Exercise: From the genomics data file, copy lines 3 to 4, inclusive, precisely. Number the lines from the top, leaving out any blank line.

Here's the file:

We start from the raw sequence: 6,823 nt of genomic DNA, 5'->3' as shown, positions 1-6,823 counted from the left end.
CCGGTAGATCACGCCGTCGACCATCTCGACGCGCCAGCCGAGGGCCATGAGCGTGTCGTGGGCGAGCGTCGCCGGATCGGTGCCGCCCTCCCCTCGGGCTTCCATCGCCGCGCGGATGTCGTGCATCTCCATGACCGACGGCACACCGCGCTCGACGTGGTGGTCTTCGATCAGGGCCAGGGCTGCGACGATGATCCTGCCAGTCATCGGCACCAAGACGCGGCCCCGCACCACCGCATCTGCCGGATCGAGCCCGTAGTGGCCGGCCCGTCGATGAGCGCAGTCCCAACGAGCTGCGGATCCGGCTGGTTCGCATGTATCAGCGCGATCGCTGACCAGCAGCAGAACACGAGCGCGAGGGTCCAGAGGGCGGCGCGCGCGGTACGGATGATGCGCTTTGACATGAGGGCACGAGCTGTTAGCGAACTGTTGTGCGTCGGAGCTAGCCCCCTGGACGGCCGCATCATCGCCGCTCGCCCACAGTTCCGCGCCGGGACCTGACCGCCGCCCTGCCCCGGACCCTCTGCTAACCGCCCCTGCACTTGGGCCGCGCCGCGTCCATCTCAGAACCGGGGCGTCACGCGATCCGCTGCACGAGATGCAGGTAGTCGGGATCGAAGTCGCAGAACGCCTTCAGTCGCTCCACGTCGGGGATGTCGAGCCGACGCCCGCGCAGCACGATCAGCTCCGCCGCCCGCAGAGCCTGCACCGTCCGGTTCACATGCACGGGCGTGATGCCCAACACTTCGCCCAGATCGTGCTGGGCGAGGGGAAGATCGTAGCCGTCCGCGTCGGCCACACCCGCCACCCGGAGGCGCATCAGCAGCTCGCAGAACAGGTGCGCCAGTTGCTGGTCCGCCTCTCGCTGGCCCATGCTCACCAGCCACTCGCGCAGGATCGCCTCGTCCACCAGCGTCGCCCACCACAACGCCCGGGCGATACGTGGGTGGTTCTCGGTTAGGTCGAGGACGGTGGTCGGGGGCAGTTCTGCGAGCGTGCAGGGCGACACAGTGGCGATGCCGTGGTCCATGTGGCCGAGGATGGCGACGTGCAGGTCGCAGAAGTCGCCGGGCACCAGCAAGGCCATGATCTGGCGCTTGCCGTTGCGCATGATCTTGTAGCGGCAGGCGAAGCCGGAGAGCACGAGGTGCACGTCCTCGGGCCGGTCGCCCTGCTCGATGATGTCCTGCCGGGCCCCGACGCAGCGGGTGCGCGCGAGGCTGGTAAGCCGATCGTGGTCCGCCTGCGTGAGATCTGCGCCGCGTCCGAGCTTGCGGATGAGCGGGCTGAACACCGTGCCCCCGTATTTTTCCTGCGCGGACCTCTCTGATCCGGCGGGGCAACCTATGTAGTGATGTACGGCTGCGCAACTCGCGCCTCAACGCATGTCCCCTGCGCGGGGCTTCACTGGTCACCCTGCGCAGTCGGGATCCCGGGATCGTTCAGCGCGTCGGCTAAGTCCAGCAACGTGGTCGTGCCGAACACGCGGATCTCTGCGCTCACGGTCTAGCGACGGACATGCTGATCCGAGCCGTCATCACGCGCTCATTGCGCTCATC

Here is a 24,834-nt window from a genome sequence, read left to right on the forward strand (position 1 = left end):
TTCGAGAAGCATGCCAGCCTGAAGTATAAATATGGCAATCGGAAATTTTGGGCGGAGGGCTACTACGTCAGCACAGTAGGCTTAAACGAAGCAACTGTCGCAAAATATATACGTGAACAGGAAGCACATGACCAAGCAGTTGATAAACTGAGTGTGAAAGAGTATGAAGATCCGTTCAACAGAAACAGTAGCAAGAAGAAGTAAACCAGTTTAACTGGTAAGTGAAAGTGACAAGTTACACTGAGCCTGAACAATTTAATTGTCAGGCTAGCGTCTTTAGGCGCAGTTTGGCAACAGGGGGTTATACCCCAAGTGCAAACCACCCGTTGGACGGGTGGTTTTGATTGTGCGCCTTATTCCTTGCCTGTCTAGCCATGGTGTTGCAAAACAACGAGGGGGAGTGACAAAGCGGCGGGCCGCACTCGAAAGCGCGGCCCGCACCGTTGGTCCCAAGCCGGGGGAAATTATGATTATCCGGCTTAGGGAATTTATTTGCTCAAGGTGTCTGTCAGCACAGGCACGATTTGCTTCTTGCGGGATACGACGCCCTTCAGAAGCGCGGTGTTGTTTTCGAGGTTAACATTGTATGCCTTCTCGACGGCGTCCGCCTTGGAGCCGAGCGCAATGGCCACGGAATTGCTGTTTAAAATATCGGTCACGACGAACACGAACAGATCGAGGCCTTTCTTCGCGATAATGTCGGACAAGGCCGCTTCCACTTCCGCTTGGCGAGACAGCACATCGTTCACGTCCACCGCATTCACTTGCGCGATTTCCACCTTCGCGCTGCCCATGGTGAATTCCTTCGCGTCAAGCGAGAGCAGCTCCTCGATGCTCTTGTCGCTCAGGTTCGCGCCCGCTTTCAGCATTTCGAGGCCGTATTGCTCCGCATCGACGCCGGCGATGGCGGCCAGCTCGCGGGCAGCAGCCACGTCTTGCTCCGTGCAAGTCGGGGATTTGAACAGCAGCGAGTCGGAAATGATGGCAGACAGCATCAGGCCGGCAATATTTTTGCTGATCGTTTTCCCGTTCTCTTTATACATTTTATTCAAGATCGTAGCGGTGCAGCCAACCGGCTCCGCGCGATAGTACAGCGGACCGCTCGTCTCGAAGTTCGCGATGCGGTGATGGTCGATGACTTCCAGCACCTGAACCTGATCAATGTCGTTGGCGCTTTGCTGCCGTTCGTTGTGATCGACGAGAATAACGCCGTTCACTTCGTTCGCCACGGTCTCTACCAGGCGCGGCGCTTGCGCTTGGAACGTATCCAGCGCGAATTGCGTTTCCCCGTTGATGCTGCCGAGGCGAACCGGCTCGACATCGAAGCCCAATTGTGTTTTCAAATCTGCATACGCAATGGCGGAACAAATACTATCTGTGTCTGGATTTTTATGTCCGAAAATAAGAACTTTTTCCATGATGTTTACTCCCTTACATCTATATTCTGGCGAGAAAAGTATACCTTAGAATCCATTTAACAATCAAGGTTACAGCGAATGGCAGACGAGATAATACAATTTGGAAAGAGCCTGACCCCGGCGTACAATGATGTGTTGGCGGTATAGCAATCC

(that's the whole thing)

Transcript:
Here is a 24,834-nt window from a genome sequence, read left to right on the forward strand (position 1 = left end):
TTCGAGAAGCATGCCAGCCTGAAGTATAAATATGGCAATCGGAAATTTTGGGCGGAGGGCTACTACGTCAGCACAGTAGGCTTAAACGAAGCAACTGTCGCAAAATATATACGTGAACAGGAAGCACATGACCAAGCAGTTGATAAACTGAGTGTGAAAGAGTATGAAGATCCGTTCAACAGAAACAGTAGCAAGAAGAAGTAAACCAGTTTAACTGGTAAGTGAAAGTGACAAGTTACACTGAGCCTGAACAATTTAATTGTCAGGCTAGCGTCTTTAGGCGCAGTTTGGCAACAGGGGGTTATACCCCAAGTGCAAACCACCCGTTGGACGGGTGGTTTTGATTGTGCGCCTTATTCCTTGCCTGTCTAGCCATGGTGTTGCAAAACAACGAGGGGGAGTGACAAAGCGGCGGGCCGCACTCGAAAGCGCGGCCCGCACCGTTGGTCCCAAGCCGGGGGAAATTATGATTATCCGGCTTAGGGAATTTATTTGCTCAAGGTGTCTGTCAGCACAGGCACGATTTGCTTCTTGCGGGATACGACGCCCTTCAGAAGCGCGGTGTTGTTTTCGAGGTTAACATTGTATGCCTTCTCGACGGCGTCCGCCTTGGAGCCGAGCGCAATGGCCACGGAATTGCTGTTTAAAATATCGGTCACGACGAACACGAACAGATCGAGGCCTTTCTTCGCGATAATGTCGGACAAGGCCGCTTCCACTTCCGCTTGGCGAGACAGCACATCGTTCACGTCCACCGCATTCACTTGCGCGATTTCCACCTTCGCGCTGCCCATGGTGAATTCCTTCGCGTCAAGCGAGAGCAGCTCCTCGATGCTCTTGTCGCTCAGGTTCGCGCCCGCTTTCAGCATTTCGAGGCCGTATTGCTCCGCATCGACGCCGGCGATGGCGGCCAGCTCGCGGGCAGCAGCCACGTCTTGCTCCGTGCAAGTCGGGGATTTGAACAGCAGCGAGTCGGAAATGATGGCAGACAGCATCAGGCCGGCAATATTTTTGCTGATCGTTTTCCCGTTCTCTTTATACATTTTATTCAAGATCGTAGCGGTGCAGCCAACCGGCTCCGCGCGATAGTACAGCGGACCGCTCGTCTCGAAGTTCGCGATGCGGTGATGGTCGATGACTTCCAGCACCTGAACCTGATCAATGTCGTTGGCGCTTTGCTGCCGTTCGTTGTGATCGACGAGAATAACGCCGTTCACTTCGTTCGCCACGGTCTCTACCAGGCGCGGCGCTTGCGCTTGGAACGTATCCAGCGCGAATTGCGTTTCCCCGTTGATGCTGCCGAGGCGAACCGGCTCGACATCGAAGCCCAATTGTGTTTTCAAATCTGCATACGCAATGGCGGAACAAATACTATCTGTGTCTGGATTTTTATGTCCGAAAATAAGAACTTTTTCCATGATGTTTACTCCCTTACATCTATATTCTGGCGAGAAAAGTATACCTTAGAATCCATTTAACAATCAAGGTTACAGCGAATGGCAGACGAGATAATACAATTTGGAAAGAGCCTGACCCCGGCGTACAATGATGTGTTGGCGGTATAGCAATCC